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In most cases, a sore throat and cancer do not have anything to do with each other. In some situations, however, a chronic sore throat or cough that is persistent can be a symptom of cancer of the throat. Pain, a change in voice, and difficulty swallowing may also accompany the sore throat, and could be indications of a serious condition, including cancer.
It is more common that a sore throat and cancer are not connected rather than that they are related. A sore throat that does not appear to be associated with any specific illness may be significant, as may a sore throat with no fever. Fatigue and a sore throat often have no direct relation to cancer, since fatigue is a common side effect of many illnesses.
A sore throat with no fever may or may not be cancerous, since abrasions in the throat may cause the pain. When accompanied by a rash, a sore throat may be an indication of an allergy. A sore throat at night may be an indication of dry air rather than cancer.
When associated with cancer, a sore throat occurs due to the swelling and inflammation of the tissues that line the throat. Cancer can occur in these tissues for a number of reasons, including smoking or the ingestion of toxins. If cancer is found during routine treatment for a sore throat, it can be a life-saving discovery.
When considering the relationship between a sore throat and cancer, consider if any additional cancer symptoms are present. Individuals with a serious illness may have difficulty breathing. Other symptoms of throat cancer include pain in the upper teeth, pain in the ears, and headaches. Nose bleeds, difficulty speaking, and swelling in the eyes can also occur. Chronic sinus infections that are persistent even with antibiotics may be a symptom.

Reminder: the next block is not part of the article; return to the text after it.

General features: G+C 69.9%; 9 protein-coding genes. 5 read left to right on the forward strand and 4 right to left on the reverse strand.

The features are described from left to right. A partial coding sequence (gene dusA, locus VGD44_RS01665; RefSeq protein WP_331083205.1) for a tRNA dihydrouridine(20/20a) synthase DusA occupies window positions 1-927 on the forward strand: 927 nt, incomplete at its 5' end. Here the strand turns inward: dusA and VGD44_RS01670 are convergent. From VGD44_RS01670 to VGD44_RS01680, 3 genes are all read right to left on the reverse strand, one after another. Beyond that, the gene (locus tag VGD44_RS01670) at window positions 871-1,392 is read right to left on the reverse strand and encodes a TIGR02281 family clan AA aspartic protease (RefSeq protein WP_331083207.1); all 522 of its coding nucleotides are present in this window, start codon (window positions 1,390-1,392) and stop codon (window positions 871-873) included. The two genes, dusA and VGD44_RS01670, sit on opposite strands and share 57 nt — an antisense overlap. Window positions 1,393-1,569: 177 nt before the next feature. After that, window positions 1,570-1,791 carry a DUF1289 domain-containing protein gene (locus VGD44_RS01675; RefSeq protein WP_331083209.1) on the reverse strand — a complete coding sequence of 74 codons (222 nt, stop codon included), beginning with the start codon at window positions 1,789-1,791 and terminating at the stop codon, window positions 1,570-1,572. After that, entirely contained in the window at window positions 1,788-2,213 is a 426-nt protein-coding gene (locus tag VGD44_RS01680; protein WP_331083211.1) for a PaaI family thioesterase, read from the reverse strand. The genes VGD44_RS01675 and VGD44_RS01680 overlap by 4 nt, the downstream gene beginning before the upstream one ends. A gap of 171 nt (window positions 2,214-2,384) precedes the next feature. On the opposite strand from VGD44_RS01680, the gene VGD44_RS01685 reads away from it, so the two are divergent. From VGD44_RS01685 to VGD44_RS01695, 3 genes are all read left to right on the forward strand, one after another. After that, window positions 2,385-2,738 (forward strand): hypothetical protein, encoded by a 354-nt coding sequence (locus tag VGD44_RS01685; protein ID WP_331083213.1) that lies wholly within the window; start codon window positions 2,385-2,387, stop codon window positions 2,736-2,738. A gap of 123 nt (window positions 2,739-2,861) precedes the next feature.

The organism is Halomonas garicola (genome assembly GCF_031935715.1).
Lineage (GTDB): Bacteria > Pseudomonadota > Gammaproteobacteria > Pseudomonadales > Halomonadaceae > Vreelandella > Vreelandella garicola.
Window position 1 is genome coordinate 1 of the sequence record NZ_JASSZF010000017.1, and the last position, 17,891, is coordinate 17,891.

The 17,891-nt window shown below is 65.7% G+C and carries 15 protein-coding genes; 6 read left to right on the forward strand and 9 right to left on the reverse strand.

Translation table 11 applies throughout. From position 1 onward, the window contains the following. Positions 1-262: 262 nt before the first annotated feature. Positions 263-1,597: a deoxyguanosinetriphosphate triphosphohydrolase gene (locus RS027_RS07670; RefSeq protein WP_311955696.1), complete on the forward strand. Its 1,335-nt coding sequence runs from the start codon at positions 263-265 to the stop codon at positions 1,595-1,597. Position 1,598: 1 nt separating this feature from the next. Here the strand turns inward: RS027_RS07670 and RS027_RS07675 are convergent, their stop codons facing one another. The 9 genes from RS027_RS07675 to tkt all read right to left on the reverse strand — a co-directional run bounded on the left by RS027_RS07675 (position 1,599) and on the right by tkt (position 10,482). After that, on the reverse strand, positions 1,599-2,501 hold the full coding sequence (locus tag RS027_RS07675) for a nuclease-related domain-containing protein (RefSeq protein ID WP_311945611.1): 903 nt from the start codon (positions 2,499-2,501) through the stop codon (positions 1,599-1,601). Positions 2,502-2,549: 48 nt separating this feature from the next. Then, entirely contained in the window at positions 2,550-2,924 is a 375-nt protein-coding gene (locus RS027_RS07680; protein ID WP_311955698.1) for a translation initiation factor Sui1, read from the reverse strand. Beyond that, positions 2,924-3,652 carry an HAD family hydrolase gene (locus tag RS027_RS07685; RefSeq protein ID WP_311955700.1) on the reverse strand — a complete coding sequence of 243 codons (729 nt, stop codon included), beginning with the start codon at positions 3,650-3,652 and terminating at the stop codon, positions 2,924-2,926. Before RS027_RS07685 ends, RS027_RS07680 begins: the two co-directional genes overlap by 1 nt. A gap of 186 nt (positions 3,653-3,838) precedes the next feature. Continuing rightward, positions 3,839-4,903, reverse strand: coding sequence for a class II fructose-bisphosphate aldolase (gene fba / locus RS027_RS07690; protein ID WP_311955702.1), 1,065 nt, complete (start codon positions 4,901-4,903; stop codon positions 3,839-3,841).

Some people may experience more significant pain and discomfort that distinguishes sore throat and cancer symptoms. A paralysis of facial muscles or pain in the face that is persistent could be a significant indication. Also, neck pain that does not improve over time, accompanied by a sore throat, could be a sign of cancer.
Individuals who experience an ongoing sore throat and have a history of cancer should consult a doctor as soon as symptoms appear. In others, progressively worsening symptoms or symptoms that persist for more than two to three weeks should be brought to the attention of the doctor. These may or may not be indications of a cancerous occurrence in the throat. A doctor should be able to determine the cause and prescribe an appropriate treatment.
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